This site is intended for health professionals only

Alcohol harming up to 79% of Brits

13 July 2015

Share this article

In North West England 79% of people are harmed by another person’s drinking, and in Scotland it harms more than half of people, research published today revealed.

The harm they experienced included being harassed or insulted on the street by someone who had been drinking, feeling unsafe in public, being kept awake at night and being sexually harassed.

Age also seems to be linked to rates of harm, as those aged 16-34 reported greater rates of harm than older age groups, however one in five adults have been harassed or insulted on the street by someone who had been drinking.

Dr Maureen Baker, chair of the Royal College of General Practitioners (RCGP), said: “Everyday in our surgeries, GPs are dealing with the fallout of alcohol abuse in some of our patients’ lives, and this report really hammers home the devastating ‘domino effect’ on families and the wider community. It is also an enormous financial drain on the NHS and the economy.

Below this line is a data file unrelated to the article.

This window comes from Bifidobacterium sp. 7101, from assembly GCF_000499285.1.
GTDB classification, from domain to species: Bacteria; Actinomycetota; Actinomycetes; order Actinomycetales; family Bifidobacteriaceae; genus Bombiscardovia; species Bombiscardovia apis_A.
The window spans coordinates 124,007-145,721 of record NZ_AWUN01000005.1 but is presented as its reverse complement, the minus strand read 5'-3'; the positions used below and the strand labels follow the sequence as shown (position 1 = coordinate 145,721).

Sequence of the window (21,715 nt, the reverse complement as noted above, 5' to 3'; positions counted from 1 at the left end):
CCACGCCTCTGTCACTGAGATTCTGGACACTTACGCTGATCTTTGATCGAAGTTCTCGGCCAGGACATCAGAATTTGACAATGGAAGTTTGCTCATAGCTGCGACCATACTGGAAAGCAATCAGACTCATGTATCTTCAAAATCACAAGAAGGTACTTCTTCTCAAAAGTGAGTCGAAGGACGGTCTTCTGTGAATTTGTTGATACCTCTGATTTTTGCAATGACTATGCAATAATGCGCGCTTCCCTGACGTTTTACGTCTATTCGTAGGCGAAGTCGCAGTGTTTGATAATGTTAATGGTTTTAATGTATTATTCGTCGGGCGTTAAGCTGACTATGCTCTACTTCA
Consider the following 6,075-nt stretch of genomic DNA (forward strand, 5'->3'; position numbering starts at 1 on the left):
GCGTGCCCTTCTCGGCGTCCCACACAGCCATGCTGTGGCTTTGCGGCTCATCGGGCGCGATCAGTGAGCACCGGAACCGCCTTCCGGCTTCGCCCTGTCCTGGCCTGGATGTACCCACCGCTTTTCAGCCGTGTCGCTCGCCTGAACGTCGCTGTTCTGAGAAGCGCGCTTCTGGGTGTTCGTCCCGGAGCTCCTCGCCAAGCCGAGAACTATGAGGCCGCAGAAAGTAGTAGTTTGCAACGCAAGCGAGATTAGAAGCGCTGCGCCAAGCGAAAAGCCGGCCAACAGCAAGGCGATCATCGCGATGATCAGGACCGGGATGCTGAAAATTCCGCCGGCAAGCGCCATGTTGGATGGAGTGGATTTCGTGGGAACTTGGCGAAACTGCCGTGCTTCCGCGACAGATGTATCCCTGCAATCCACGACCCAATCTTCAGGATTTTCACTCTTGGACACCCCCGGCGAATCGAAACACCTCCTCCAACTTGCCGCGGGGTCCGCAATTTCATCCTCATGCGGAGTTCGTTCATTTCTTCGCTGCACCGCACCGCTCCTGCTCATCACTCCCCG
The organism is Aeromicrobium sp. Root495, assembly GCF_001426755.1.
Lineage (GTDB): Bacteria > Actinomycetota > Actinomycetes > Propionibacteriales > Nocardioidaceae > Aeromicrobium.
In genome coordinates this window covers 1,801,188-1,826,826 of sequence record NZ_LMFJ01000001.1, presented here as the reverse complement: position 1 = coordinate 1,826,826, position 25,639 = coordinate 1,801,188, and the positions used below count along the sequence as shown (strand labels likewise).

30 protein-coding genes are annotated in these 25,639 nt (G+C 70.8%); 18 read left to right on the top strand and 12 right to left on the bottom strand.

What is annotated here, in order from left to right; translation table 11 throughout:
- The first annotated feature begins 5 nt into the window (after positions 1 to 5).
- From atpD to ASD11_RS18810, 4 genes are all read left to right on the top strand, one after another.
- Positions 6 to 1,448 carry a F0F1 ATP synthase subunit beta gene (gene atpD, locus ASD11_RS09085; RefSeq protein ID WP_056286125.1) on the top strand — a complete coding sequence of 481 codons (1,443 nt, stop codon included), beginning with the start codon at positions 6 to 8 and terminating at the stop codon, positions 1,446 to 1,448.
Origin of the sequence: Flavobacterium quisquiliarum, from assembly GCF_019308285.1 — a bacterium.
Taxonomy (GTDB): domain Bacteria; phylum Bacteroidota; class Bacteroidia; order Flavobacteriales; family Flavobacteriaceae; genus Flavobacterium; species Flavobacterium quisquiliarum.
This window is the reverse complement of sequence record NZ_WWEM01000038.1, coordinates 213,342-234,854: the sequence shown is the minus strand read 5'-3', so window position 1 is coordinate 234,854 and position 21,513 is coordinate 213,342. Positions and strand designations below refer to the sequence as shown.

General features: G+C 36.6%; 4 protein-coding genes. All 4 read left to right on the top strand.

“GPs see minimum pricing as a major step forward in tackling this problem. It could be the catalyst we need to create a change in individual and societal attitudes and behaviour towards alcohol,” she said.

The survey also revealed that people felt unsafe in public (36% in Scotland and 19% in North West England), were kept awake because of drunken noise (30% in Scotland and 49% in North West England) and were sexually harassed (15% of people in North West England).

The RCGP believes that minimum pricing will reduce hospital admissions, improve people’s physical and mental health, create safer and healthier communities, and save lives.

“We hope policymakers will take heed of this important report and draw on its messages to implement effective measures to reduce or prevent alcohol-related harm,” Baker said.